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Chinese boost military spending again, rattling neighbours

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Chinese boost military spending again, rattling neighbours


With another double digit increase in China’s military spending, Asian neighbours are worried, especially Japan. The United States is also concerned. The biggest such rise in three years, bringing it to nearly 96 billion euros, was announced at China’s National People’s Congress.

Only the US spends more. Its Defense Department base budget for 2014 is more than 383 billion euros.

In 2012, Beijing boosted the military budget by more than 11 percent, last year by nearly 11, and this year the increase is more than 12 percent.

The government has not revealed the total amount earmarked for internal security this year, though it did the last three years in a row, and those budgets were even higher than for outward-looking military spending.

Last year there was an 8.7 percent internal security spending increase, to cover dissident surveillance, journalists, Internet control and security for individuals, for example.

For military programmes, the stated aim is to “strengthen research, develop high-tech equipment and enhance border, coastal and air defences”.

In response to criticism from Japan, the Foreign Ministry spokesman in Beijing, Qin Gang, said China’s military is not made up of “boy scouts with spears”.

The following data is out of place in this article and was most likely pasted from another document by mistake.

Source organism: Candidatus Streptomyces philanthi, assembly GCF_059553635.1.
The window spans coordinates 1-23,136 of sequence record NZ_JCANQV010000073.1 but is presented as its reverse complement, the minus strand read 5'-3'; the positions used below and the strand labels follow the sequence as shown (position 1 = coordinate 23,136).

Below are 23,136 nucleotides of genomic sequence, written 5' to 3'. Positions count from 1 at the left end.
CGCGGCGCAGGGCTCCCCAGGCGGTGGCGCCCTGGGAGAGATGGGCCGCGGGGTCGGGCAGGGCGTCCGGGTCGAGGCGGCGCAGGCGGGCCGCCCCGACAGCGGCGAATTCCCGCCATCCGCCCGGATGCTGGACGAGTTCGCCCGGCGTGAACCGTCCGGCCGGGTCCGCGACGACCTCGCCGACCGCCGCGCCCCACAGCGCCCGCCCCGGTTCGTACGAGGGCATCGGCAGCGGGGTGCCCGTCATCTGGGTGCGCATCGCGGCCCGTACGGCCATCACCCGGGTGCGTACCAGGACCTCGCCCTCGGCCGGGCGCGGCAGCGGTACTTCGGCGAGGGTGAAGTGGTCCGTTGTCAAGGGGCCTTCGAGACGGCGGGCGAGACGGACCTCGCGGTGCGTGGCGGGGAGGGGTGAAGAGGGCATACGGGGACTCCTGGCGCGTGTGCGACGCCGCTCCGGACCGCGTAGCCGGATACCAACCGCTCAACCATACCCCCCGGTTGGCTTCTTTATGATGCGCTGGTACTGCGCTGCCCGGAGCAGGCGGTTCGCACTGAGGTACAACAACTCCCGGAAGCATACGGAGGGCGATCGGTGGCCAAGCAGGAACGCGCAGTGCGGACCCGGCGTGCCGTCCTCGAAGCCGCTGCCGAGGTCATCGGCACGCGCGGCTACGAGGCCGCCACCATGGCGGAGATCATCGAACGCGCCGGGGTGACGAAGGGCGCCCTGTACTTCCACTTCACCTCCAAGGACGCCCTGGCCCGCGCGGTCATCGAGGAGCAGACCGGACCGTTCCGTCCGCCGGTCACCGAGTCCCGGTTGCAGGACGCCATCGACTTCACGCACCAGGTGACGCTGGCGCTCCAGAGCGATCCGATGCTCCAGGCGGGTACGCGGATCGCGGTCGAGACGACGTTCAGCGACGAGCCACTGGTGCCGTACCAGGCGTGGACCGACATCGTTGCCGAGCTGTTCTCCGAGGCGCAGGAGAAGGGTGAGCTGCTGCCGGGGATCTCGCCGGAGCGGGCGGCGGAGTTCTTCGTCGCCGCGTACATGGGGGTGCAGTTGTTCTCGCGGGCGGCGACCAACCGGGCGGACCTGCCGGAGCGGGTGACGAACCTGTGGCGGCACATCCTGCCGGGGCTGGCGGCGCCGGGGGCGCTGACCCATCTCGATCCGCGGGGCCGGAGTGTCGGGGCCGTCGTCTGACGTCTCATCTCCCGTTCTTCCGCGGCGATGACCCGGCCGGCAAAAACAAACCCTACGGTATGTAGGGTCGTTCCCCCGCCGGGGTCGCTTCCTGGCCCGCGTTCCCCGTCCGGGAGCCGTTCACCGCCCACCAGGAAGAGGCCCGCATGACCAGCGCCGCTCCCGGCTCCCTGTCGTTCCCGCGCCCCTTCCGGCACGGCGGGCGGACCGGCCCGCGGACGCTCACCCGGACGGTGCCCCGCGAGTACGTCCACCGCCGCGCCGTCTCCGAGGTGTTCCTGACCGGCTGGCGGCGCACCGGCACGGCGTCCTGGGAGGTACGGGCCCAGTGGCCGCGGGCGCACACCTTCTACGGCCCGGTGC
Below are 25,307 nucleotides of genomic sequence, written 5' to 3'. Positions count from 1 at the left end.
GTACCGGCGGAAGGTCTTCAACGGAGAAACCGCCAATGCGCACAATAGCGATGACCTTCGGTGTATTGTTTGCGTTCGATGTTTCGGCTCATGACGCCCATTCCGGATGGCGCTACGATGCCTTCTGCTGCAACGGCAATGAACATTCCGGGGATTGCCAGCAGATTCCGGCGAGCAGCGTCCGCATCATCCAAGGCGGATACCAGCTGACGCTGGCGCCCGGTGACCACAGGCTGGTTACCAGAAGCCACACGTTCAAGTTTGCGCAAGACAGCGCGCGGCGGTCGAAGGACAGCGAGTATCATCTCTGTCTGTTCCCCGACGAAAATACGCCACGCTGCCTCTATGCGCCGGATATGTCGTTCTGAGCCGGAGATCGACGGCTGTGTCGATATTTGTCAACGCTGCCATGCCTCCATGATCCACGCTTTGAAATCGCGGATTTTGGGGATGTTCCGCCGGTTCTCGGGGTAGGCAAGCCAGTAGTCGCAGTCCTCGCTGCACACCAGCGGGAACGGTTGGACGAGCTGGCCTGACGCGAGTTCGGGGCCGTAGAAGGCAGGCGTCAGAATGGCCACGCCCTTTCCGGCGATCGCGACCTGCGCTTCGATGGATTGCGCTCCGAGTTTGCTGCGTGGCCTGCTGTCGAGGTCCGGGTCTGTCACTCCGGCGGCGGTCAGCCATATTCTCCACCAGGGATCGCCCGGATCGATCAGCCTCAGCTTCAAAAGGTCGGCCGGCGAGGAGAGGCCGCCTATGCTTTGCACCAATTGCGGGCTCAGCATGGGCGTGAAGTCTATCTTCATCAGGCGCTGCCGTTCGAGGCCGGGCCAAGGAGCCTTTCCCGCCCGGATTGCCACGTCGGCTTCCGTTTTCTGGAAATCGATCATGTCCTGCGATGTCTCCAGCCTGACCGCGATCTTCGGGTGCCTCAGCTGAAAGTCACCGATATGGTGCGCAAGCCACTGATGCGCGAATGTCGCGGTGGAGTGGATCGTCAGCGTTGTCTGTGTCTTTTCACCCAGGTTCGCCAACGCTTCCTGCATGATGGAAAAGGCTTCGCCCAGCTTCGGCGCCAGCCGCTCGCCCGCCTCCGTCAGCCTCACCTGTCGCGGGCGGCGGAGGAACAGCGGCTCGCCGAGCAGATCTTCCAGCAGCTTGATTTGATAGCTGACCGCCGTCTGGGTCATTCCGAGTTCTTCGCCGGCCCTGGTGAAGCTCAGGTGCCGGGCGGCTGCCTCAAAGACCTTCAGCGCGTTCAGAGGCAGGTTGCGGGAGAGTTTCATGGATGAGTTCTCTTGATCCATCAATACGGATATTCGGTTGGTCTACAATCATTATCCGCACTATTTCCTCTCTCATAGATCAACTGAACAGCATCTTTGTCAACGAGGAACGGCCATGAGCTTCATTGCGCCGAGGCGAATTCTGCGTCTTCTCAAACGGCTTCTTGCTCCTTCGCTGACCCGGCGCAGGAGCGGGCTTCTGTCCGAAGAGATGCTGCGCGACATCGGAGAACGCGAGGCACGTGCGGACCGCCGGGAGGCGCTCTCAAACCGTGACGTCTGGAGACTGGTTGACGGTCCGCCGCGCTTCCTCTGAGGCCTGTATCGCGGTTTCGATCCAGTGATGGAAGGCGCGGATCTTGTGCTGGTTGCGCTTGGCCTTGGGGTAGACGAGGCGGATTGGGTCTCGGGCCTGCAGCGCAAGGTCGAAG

Gang told a briefing: “I must emphasise once again, I must repeatedly indicate that China is quite big. The world’s state of affairs is very complex. China’s defence budget follows China’s economic development. A modest increase is completely within reason. There is nothing big to fuss over.”

But others are nervous. China claims 90 percent of the South China Sea, which is believed to be rich in oil and gas. The Philippines, Vietnam, Malaysia, Brunei and Taiwan also claim parts of those waters.

Tokyo and Beijing both claim some rocky islands over which relations have got worse since 2012 as China moves to assert its sovereignty in disputed territory and challenge the traditional dominance of US forces in the region.

Japan’s Cabinet Secretary-General Yoshihide Suga said: “We will work with the international community and the surrounding countries to look into increasing the transparency of China’s defence policies.”

Beijing has a new aircraft carrier and says it has begun building another. China is also at work on other surface ships, submarines, anti-ship ballistic missiles, and developing technology to destroy missiles in mid-air.

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